The First Two Weeks in Defensive Highlights

Over the past couple weeks, you might have noticed some of our advanced fielding data filtering into the system, as the scouts grading and categorizing each play go through their expert machinations. With two weeks of play in the books, and enough time for much of the data to come in (there is normally a slight delay), we can now look back on some of the highlights of the defensive portion of the game. Though the stats run a few days behind, we still have a lot to look at.

I’ve gone through each defensive position and pulled one or two of the best “remote” plays for each, giving us a veritable super cut of defensive gems from the early going. These are only the plays categorized as being converted into outs between 1-10% of the time. Though there could be some disagreement with elements of the classification for each play, there’s no doubt that these plays are among the best made since the start of the season. Let’s get to it!


A preface: obviously the pitcher position doesn’t have to make a lot of incredible defensive plays. Routine and sometimes awkward, yes, but not spectacular. That being said, there was one that made the cut:

Anthony DeSclafani, April 14th


Would this have been a base hit up the middle? It looked hard hit enough to at least make the play for the shortstop very difficult. Regardless, Desclafani took no chances, losing his glove on a behind-the-back effort before keeping his cool to get the out.


Inside Edge is a little strange for catchers, as it’s not easy to go into the data and find the exact point at which they converted a remote play unless they caught a difficult pop-up (which doesn’t happen often). There have been only three catchers that have converted remote plays so far this season (one each), and as far as I can tell, they’re either double plays involving infielders or throwing runners out if they stray too far from bases. Let’s go with this one, of Russell Martin on April 19th, with the caveats above:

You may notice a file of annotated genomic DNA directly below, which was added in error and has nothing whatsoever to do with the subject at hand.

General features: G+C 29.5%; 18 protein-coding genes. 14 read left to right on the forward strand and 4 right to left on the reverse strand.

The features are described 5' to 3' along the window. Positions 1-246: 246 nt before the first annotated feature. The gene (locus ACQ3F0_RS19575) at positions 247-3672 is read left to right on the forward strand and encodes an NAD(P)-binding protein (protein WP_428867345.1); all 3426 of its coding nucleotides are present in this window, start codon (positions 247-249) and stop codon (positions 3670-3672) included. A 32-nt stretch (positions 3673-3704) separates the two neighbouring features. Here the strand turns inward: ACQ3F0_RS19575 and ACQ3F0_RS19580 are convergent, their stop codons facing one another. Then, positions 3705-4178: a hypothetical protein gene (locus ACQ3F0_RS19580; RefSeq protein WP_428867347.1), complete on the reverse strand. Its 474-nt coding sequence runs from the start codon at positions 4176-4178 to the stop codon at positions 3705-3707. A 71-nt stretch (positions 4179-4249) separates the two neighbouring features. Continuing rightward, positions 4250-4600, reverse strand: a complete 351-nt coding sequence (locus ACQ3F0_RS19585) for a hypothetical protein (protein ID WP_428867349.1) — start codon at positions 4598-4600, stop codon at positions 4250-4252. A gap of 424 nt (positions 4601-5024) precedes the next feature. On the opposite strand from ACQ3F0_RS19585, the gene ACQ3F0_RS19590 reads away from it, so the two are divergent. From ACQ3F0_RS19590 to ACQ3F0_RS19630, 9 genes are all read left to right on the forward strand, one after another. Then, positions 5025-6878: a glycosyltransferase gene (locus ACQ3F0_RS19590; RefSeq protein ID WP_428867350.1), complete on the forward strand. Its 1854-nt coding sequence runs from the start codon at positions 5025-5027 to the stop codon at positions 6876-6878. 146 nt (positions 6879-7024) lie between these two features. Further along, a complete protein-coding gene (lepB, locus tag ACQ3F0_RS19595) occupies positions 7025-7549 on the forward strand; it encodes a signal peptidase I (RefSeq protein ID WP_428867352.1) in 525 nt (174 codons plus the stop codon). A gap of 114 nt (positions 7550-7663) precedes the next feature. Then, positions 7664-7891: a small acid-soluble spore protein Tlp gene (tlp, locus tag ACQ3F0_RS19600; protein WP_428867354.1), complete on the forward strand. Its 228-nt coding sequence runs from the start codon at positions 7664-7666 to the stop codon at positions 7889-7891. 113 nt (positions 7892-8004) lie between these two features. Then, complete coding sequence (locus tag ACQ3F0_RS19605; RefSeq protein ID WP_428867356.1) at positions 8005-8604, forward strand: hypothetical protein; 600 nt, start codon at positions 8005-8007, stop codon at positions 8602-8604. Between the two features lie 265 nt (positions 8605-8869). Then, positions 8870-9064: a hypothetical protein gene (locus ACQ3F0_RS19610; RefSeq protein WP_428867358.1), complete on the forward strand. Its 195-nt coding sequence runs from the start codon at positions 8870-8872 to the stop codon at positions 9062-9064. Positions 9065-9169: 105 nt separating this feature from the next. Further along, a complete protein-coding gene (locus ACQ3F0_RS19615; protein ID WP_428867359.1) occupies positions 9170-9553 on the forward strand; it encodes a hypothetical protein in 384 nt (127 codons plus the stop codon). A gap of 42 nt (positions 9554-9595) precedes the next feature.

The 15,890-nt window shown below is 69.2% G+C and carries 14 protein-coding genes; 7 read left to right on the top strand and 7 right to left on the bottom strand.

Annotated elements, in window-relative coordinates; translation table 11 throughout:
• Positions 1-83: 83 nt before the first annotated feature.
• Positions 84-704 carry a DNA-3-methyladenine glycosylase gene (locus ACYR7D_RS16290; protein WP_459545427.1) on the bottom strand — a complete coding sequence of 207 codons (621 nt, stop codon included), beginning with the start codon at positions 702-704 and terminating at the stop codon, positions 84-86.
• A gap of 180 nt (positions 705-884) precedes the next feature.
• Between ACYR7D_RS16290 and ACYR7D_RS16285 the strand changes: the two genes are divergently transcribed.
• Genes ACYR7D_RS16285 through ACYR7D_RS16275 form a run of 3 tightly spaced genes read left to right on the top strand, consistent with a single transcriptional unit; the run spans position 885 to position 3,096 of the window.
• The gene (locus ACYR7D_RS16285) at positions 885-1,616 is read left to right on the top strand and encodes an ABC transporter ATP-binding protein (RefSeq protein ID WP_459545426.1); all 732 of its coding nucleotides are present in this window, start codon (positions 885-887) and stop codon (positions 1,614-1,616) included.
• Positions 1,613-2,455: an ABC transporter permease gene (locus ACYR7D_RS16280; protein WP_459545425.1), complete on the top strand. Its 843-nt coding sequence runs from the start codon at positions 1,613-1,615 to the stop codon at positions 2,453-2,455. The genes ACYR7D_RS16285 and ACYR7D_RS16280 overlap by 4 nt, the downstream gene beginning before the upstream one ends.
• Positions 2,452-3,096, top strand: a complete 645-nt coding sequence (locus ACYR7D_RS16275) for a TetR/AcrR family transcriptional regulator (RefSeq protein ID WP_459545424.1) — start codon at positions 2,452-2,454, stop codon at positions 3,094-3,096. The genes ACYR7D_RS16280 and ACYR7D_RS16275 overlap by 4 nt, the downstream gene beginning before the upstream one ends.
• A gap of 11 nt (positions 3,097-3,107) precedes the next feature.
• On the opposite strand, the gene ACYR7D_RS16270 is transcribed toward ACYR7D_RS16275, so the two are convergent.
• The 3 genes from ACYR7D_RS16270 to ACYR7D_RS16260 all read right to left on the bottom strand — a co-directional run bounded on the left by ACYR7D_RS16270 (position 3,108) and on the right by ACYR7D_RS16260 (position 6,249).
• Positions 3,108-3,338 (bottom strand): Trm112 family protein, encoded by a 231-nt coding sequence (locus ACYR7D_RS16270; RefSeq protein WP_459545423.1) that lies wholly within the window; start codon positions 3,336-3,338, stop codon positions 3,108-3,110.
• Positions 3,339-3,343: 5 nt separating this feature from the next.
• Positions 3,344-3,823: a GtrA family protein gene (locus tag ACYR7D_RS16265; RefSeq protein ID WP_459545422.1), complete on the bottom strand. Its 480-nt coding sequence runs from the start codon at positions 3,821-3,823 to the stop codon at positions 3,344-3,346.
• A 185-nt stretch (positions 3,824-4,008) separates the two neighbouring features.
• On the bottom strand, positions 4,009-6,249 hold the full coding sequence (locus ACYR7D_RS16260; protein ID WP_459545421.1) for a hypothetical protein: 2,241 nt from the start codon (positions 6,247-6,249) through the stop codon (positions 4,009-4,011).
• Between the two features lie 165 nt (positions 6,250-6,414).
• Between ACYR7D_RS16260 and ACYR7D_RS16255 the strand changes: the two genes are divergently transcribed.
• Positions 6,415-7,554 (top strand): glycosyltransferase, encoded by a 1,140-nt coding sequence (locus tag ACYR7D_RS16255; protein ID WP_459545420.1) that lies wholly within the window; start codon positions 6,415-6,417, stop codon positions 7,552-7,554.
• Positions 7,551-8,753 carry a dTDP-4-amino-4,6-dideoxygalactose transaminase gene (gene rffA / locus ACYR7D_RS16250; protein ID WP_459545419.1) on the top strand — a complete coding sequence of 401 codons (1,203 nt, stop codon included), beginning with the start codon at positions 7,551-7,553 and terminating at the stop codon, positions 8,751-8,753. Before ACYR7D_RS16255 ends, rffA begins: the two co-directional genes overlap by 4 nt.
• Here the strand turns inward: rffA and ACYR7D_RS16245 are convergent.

First Base

Justin Morneau, April 15th


With the infield shifted, Morneau plays the equivalent of second base here, sprawling to his right to snare a soft liner. As it stands, it’s a great play created in part by a non-standard defensive alignment, which is something we’ll see a good amount of as we go through the positions.

Second base

Another preface: I’m sad to say that we only have one remote play that was converted into an out at second base so far this season. We actually didn’t have any in the system until late last night, and I was planning on putting a GIF of a puppy here. Instead, Dee Gordon will have to do.

Dee Gordon, April 18th


Curtis Granderson is the batter for two of the plays on this list, and that seems unfair. This is the first, which is a scalded line drive. It’s fair to say that if you show up as the victim on a list that only includes plays made between 1-10% of the time, you’ve angered the wrong person/deity.


Andrelton Simmons, April 10th


Guess who? Andrelton Simmons cares not for your attempted dive, Chris Johnson. When we announced the introduction of the Inside Edge fielding data last year, there was a commenter on the article saying that it was basically a way to measure how incredible Simmons is. You’re not wrong, friend. There aren’t many words to describe this sort of play, so I won’t try too hard, and just say that Simmons is really, really good. This was a hit for Travis D’Arnaud, right up until one guy decided to ruin the party.

Bonus: Adeiny Hechavarria, April 10th


Hechavarria is a bit of a puzzling case, as he ranked dead last in runs saved by range at shortstop over the past two years, yet here he is — majestically flying through the air, robbing Rene Rivera of a precious run batted in. Fly on, Adeiny.